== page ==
Century Marks

Century Marks

New normal?

With declines in church attendance and giving at lows not seen since the Depression, Protestant congregations are increasingly unable to afford a full-time pastor. More pastors are being forced into bivocational ministry, earning at least part of their income from work outside the church. This pattern has been common among small, rural churches. Many of these pastors are not seminary graduates and therefore don’t have the large student debt that many seminary graduates accrue (Atlantic, July 22).

Mistaken identity

Christian tradition has long painted a negative portrait of Ishmael, the son born to Abraham and Hagar when Abraham’s wife Sarah could not conceive. Ishmael is seen as a wild man whose descendants would live at odds with the children of Abraham. But those views are prejudices based on dubious exegesis, according to Christopher Heard. It is especially problematic when Ishmael’s descendants are identified with Arabs or Muslims and used as an explanation for tension in the Middle East. There is little historical proof that Arabs descend from Ishmael. Besides, Ishmael was also blessed by God with the promise of a great nation (Gen. 21:1), just as Abraham’s other descendants were (Interpretation, July).

Sympathetic unbeliever

Philosopher Michael Ruse is an ardent evolutionist and unbeliever, but he often comes to the defense of believers who are under fire from militant atheists like Richard Dawkins. Ruse says his sympathetic stance toward religion is partly due to his Quaker upbringing. “I grew up surrounded by gentle, loving (and very intelligent) Christians. I never forget that,” said Ruse. He also objects to what he regards as bad atheist arguments. Evolution explains the existence of religion as an adaptive mechanism, but that doesn’t necessarily explain it away. “It is as plausible that my love of Mozart’s operas is a byproduct of adaptation, but it doesn’t make them any the less beautiful and meaningful,” Ruse said (New York Times interview, July 8).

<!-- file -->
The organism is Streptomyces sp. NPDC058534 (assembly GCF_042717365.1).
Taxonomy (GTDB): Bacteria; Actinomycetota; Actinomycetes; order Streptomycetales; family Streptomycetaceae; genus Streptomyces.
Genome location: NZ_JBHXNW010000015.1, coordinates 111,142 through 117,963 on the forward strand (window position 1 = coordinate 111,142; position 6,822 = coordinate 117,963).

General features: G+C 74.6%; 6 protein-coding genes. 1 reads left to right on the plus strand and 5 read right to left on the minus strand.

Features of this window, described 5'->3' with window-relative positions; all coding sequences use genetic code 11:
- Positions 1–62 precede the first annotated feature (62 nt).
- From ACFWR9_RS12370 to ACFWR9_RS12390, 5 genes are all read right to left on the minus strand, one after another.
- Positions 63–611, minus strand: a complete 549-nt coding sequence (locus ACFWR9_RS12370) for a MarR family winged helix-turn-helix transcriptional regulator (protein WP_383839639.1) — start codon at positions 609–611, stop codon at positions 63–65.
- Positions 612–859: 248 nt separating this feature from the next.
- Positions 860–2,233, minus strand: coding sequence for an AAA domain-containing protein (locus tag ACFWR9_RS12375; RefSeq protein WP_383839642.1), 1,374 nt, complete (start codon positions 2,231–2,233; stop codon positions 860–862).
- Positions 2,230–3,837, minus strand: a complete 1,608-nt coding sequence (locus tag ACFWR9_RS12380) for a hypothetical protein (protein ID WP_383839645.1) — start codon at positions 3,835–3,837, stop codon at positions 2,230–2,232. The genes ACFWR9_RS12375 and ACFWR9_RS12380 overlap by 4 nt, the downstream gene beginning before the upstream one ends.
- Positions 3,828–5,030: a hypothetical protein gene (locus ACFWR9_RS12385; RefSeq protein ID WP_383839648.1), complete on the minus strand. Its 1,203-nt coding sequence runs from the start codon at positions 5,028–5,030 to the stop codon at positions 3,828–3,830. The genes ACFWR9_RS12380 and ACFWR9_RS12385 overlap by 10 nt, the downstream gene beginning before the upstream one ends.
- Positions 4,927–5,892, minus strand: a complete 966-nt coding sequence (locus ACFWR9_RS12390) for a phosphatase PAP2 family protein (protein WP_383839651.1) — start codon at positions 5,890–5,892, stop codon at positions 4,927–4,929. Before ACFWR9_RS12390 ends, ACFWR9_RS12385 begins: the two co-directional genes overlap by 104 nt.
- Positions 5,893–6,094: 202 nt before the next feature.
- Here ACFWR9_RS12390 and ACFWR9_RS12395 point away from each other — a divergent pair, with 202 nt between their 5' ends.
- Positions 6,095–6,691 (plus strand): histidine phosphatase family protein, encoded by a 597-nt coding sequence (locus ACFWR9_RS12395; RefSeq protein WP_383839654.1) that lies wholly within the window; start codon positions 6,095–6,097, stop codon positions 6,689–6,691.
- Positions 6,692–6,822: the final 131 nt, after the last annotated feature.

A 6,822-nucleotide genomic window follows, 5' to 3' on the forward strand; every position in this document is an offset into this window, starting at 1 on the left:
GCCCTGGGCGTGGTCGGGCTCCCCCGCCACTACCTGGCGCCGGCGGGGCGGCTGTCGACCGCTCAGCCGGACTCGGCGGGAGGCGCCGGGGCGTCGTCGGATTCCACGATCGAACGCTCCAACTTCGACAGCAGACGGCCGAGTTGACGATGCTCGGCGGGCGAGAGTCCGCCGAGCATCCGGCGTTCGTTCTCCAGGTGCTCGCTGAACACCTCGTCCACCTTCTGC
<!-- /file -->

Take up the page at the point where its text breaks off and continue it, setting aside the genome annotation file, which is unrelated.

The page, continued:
Dawn Gikandi, 31, is a rarity in Kenya—a female pastor, a theologian, a social media devotee, and a disabled person in a country that often stigmatizes people who are physically impaired. In April, the Presbyterian Church of East Africa ordained Gikandi and sent her to her first post, Bahati Martyrs’ Church in Nairobi, where she and another pastor care for more than 4,000 congregants. Since then, the news of her ordination has spread and become an inspiration to Kenya’s disabled community (RNS).


In June a mob of hundreds of people brutally attacked a group of Vietnamese Mennonites, including Pastor Nguyen Hong Quang and 20 church leaders and Bible college students, who had gathered for a religious retreat. More than 300 plainclothes police and security forces stormed the host church at night under the pretext of conducting an “administrative search.” The pastor, known for defending the rights of Vietnamese minorities, suffered injuries to his head and chest and was left with broken teeth. For years, Vietnamese authorities have been accused of suppressing Protestants and other religious groups. These churches are prohibited from reaching out to children and evangelizing openly (Ecumenical News).